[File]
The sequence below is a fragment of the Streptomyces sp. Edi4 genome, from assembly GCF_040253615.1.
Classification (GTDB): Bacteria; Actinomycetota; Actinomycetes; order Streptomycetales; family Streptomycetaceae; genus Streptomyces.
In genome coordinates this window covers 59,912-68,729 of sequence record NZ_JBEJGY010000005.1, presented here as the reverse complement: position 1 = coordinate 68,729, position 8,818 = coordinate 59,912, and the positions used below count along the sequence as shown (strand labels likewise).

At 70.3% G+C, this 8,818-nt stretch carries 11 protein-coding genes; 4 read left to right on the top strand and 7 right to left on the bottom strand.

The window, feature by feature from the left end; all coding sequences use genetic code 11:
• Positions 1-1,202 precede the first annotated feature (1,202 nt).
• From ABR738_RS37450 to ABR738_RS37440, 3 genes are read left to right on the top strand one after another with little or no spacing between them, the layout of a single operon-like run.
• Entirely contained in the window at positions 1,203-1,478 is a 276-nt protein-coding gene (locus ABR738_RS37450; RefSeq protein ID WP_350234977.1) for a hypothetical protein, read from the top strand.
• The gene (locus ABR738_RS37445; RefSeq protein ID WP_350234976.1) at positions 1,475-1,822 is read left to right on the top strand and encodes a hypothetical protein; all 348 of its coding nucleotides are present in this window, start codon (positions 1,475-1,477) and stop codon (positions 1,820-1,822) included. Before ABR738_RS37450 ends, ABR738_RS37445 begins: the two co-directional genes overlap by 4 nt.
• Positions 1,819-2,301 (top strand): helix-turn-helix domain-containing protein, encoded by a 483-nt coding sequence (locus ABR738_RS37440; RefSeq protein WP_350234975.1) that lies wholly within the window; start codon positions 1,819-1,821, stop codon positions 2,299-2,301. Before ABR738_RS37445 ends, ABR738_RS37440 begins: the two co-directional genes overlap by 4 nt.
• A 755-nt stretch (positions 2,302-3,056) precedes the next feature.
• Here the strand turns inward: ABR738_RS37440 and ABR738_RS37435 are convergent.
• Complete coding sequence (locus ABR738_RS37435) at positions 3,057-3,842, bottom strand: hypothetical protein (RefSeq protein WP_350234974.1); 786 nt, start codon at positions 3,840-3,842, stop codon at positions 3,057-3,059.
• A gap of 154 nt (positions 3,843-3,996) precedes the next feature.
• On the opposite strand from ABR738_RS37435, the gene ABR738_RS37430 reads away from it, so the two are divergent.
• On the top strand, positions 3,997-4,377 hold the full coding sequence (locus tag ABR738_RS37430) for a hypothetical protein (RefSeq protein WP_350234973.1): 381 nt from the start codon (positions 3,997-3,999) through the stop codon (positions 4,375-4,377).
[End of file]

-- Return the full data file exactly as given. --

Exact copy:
The sequence below is a fragment of the Streptomyces sp. Edi4 genome, from assembly GCF_040253615.1.
Classification (GTDB): Bacteria; Actinomycetota; Actinomycetes; order Streptomycetales; family Streptomycetaceae; genus Streptomyces.
In genome coordinates this window covers 59,912-68,729 of sequence record NZ_JBEJGY010000005.1, presented here as the reverse complement: position 1 = coordinate 68,729, position 8,818 = coordinate 59,912, and the positions used below count along the sequence as shown (strand labels likewise).

At 70.3% G+C, this 8,818-nt stretch carries 11 protein-coding genes; 4 read left to right on the top strand and 7 right to left on the bottom strand.

The window, feature by feature from the left end; all coding sequences use genetic code 11:
• Positions 1-1,202 precede the first annotated feature (1,202 nt).
• From ABR738_RS37450 to ABR738_RS37440, 3 genes are read left to right on the top strand one after another with little or no spacing between them, the layout of a single operon-like run.
• Entirely contained in the window at positions 1,203-1,478 is a 276-nt protein-coding gene (locus ABR738_RS37450; RefSeq protein ID WP_350234977.1) for a hypothetical protein, read from the top strand.
• The gene (locus ABR738_RS37445; RefSeq protein ID WP_350234976.1) at positions 1,475-1,822 is read left to right on the top strand and encodes a hypothetical protein; all 348 of its coding nucleotides are present in this window, start codon (positions 1,475-1,477) and stop codon (positions 1,820-1,822) included. Before ABR738_RS37450 ends, ABR738_RS37445 begins: the two co-directional genes overlap by 4 nt.
• Positions 1,819-2,301 (top strand): helix-turn-helix domain-containing protein, encoded by a 483-nt coding sequence (locus ABR738_RS37440; RefSeq protein WP_350234975.1) that lies wholly within the window; start codon positions 1,819-1,821, stop codon positions 2,299-2,301. Before ABR738_RS37445 ends, ABR738_RS37440 begins: the two co-directional genes overlap by 4 nt.
• A 755-nt stretch (positions 2,302-3,056) precedes the next feature.
• Here the strand turns inward: ABR738_RS37440 and ABR738_RS37435 are convergent.
• Complete coding sequence (locus ABR738_RS37435) at positions 3,057-3,842, bottom strand: hypothetical protein (RefSeq protein WP_350234974.1); 786 nt, start codon at positions 3,840-3,842, stop codon at positions 3,057-3,059.
• A gap of 154 nt (positions 3,843-3,996) precedes the next feature.
• On the opposite strand from ABR738_RS37435, the gene ABR738_RS37430 reads away from it, so the two are divergent.
• On the top strand, positions 3,997-4,377 hold the full coding sequence (locus tag ABR738_RS37430) for a hypothetical protein (RefSeq protein WP_350234973.1): 381 nt from the start codon (positions 3,997-3,999) through the stop codon (positions 4,375-4,377).